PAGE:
Thin, skinny, slim, curvy, average, plump, fat and obese. Seemingly straight forward terms to physically describe someone. But when you can’t see, this can get extremely confusing. By Linn Martinussen
I may never have seen myself in the mirror, but still, what I look like is important to me. And if I am really honest, the one thing I don’t want, is to get fat or obese. Now that I am grown-up, I have a much better idea of what the previously mentioned terms mean. However, this hasn’t always been the case. As a teen, completely obsessed with my appearance (as are many teen girls) I was constantly thinking I was fat. Now I know that it wasn’t the case. But what made me think so?
Let’s rewind for a second and go back to my statement about slim, fat etc, being hard to understand if you’re totally blind. The main reason, is that we only really see ourselves. Sure, we might have felt the bodies of a mother, sister or close friend for some reason – such as looking at what they are wearing – but we don’t have the same way of being able to compare ourselves like a sighted person does. As a teen, being slim and perfect, meant that you had a perfectly flat stomach and that the rest of your body was toned. A slight roll of fat, be it anywhere, made you fat. And I was convinced that I was fat because when I sat down, my stomach was not flat. It was many years later that I learned that this was normal, whether you were slim or average.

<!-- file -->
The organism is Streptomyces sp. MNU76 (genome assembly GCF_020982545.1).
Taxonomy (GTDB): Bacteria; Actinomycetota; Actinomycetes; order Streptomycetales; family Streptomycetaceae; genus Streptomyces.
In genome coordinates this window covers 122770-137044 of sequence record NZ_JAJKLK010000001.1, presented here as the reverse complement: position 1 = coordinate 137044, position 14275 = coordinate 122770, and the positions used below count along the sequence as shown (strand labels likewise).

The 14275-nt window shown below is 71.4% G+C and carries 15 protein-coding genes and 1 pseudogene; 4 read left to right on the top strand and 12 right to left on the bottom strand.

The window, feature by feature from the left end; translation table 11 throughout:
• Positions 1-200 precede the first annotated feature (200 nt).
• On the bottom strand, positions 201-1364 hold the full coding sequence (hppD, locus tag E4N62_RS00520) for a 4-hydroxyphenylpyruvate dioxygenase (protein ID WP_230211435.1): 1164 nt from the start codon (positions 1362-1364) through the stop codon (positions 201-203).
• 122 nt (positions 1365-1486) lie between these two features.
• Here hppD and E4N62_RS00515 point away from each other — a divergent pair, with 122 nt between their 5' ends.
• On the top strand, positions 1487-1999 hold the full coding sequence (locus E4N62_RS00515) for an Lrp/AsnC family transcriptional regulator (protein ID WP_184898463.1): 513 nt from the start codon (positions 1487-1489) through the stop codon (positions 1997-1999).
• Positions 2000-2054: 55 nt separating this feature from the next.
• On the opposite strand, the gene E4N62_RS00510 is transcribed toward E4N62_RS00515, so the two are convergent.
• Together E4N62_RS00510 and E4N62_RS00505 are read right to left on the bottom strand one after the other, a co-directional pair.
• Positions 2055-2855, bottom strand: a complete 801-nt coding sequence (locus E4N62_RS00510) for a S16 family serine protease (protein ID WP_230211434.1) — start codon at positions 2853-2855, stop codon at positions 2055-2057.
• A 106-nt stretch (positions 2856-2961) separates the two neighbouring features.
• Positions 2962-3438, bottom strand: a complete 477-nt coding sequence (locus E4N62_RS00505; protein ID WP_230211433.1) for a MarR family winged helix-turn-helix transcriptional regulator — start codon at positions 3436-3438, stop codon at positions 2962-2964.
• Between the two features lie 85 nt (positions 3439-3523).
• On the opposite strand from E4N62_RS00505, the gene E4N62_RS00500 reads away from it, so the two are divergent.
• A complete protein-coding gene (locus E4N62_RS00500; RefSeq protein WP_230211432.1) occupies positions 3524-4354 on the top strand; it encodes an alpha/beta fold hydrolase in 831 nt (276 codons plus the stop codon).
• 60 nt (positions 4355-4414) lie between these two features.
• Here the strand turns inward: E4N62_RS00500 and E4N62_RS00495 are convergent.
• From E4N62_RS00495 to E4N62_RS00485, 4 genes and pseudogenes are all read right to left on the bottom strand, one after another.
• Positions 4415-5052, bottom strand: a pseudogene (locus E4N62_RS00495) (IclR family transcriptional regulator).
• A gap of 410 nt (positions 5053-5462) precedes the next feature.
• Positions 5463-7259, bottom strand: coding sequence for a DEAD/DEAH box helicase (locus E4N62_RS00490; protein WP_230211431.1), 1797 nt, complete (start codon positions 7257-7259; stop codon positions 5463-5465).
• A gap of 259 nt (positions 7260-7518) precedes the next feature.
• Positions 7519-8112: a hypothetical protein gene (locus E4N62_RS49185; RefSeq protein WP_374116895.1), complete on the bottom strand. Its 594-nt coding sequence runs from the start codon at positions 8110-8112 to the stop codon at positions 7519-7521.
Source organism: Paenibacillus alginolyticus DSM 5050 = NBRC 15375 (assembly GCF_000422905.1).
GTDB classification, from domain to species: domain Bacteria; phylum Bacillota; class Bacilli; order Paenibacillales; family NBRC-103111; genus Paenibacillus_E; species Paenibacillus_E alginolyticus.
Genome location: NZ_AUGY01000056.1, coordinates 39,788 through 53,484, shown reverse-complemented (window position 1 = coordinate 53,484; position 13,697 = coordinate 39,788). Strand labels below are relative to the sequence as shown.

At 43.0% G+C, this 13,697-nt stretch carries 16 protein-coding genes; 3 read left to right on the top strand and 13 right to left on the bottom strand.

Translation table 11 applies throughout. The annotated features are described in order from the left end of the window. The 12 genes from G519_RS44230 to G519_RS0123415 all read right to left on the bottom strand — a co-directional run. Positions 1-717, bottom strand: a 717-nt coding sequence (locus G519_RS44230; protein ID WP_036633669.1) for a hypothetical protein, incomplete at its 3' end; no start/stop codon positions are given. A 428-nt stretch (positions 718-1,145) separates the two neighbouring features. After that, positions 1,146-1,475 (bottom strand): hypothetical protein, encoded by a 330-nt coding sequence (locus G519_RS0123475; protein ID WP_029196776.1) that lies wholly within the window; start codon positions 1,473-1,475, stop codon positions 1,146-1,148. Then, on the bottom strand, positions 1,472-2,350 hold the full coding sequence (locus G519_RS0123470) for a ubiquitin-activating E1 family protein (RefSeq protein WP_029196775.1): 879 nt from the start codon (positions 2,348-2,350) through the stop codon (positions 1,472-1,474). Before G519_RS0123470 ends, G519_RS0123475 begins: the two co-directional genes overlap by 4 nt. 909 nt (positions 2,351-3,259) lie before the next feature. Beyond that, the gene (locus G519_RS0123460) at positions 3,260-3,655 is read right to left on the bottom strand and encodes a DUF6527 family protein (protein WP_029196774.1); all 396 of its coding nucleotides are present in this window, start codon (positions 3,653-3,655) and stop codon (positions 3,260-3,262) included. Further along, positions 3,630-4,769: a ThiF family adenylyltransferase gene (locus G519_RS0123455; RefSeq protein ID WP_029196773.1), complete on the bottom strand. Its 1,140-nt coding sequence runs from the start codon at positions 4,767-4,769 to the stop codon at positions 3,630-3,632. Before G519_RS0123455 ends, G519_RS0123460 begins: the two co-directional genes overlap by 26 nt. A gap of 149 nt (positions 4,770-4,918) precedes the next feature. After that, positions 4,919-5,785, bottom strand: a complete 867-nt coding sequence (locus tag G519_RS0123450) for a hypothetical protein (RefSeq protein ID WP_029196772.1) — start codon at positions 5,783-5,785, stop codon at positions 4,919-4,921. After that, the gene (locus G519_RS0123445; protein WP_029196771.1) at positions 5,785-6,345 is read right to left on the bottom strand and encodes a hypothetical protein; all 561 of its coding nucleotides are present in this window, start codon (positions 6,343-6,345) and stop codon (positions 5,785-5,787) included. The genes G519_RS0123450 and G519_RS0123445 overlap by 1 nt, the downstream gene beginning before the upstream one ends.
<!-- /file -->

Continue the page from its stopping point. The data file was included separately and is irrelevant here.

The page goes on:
Very well, I was a teenager and I thought I was fat. It’s quite normal. I know a couple of very slim teen girls who are convinced that they’re fat because they don’t have straight thighs, they have bigger curves or a stomach. But sighted teen girls have the comfort of seeing others and getting reassured by that. A blind teen girl does not and that can lead to very unhealthy obsessions and even eating disorders.
I remember very distinctly, me and another blind friend who is also very image conscious, arguing over who was the fattest. We were a size 8 to 10 (European 34, 36) then and we are about the same size now.
As a blind teen, I really wish I would have had someone or somewhere I could have gone to, to learn what’s thin and what’s fat and also, what am I? I think it would have saved me from unnecessary body hysteria and I may not have taken good hearted, though unnecessary comments from family members, such as “Oh, you got a car tire going on there,” so seriously. I spent hours pondering over how much fatter or thinner I was than the rest of them. Had I known for example, that someone who criticised me was twice as fat, it would definitely have made a difference.
Making negative comments about bodies to teenage girls is not advisable, but making them to a blind person is worse. Especially because they may not have any reference points.
*Linn Martinussen is a former BBC Journalist and regular contributor to StyleAble
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